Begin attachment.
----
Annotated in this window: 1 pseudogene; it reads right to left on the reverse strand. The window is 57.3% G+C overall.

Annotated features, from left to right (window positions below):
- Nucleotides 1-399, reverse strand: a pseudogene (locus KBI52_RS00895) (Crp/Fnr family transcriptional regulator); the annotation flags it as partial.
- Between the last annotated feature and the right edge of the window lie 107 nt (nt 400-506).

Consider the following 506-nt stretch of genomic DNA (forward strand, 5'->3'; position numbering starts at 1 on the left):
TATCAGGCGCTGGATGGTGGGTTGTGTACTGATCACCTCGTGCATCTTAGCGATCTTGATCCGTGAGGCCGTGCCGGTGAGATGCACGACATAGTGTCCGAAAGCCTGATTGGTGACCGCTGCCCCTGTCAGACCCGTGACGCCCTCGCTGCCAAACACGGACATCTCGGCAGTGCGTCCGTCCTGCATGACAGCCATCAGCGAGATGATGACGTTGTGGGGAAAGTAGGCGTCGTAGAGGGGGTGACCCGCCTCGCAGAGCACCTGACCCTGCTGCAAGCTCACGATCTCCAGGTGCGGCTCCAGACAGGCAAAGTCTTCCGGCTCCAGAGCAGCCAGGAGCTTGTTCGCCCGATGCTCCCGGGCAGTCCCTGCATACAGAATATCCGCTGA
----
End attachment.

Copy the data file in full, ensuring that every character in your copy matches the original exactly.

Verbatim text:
Annotated in this window: 1 pseudogene; it reads right to left on the reverse strand. The window is 57.3% G+C overall.

Annotated features, from left to right (window positions below):
- Nucleotides 1-399, reverse strand: a pseudogene (locus KBI52_RS00895) (Crp/Fnr family transcriptional regulator); the annotation flags it as partial.
- Between the last annotated feature and the right edge of the window lie 107 nt (nt 400-506).

Consider the following 506-nt stretch of genomic DNA (forward strand, 5'->3'; position numbering starts at 1 on the left):
TATCAGGCGCTGGATGGTGGGTTGTGTACTGATCACCTCGTGCATCTTAGCGATCTTGATCCGTGAGGCCGTGCCGGTGAGATGCACGACATAGTGTCCGAAAGCCTGATTGGTGACCGCTGCCCCTGTCAGACCCGTGACGCCCTCGCTGCCAAACACGGACATCTCGGCAGTGCGTCCGTCCTGCATGACAGCCATCAGCGAGATGATGACGTTGTGGGGAAAGTAGGCGTCGTAGAGGGGGTGACCCGCCTCGCAGAGCACCTGACCCTGCTGCAAGCTCACGATCTCCAGGTGCGGCTCCAGACAGGCAAAGTCTTCCGGCTCCAGAGCAGCCAGGAGCTTGTTCGCCCGATGCTCCCGGGCAGTCCCTGCATACAGAATATCCGCTGA